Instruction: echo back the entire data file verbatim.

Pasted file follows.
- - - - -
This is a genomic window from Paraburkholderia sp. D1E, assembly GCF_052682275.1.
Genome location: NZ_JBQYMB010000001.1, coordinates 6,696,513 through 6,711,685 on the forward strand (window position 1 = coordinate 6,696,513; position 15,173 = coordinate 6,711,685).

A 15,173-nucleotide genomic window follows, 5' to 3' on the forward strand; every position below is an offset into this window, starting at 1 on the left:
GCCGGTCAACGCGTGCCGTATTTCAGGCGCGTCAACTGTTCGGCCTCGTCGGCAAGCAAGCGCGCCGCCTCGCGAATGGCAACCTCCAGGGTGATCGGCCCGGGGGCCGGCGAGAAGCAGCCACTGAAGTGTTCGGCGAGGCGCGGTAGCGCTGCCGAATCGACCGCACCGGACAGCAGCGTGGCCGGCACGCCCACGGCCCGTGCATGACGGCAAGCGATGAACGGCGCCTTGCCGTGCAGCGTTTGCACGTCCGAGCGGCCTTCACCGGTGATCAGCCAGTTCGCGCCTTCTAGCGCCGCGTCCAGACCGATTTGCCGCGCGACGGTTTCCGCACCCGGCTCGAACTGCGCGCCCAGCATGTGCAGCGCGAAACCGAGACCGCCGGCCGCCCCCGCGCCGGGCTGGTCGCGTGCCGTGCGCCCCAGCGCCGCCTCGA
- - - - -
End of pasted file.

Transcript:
This is a genomic window from Paraburkholderia sp. D1E, assembly GCF_052682275.1.
Genome location: NZ_JBQYMB010000001.1, coordinates 6,696,513 through 6,711,685 on the forward strand (window position 1 = coordinate 6,696,513; position 15,173 = coordinate 6,711,685).

A 15,173-nucleotide genomic window follows, 5' to 3' on the forward strand; every position below is an offset into this window, starting at 1 on the left:
GCCGGTCAACGCGTGCCGTATTTCAGGCGCGTCAACTGTTCGGCCTCGTCGGCAAGCAAGCGCGCCGCCTCGCGAATGGCAACCTCCAGGGTGATCGGCCCGGGGGCCGGCGAGAAGCAGCCACTGAAGTGTTCGGCGAGGCGCGGTAGCGCTGCCGAATCGACCGCACCGGACAGCAGCGTGGCCGGCACGCCCACGGCCCGTGCATGACGGCAAGCGATGAACGGCGCCTTGCCGTGCAGCGTTTGCACGTCCGAGCGGCCTTCACCGGTGATCAGCCAGTTCGCGCCTTCTAGCGCCGCGTCCAGACCGATTTGCCGCGCGACGGTTTCCGCACCCGGCTCGAACTGCGCGCCCAGCATGTGCAGCGCGAAACCGAGACCGCCGGCCGCCCCCGCGCCGGGCTGGTCGCGTGCCGTGCGCCCCAGCGCCGCCTCGA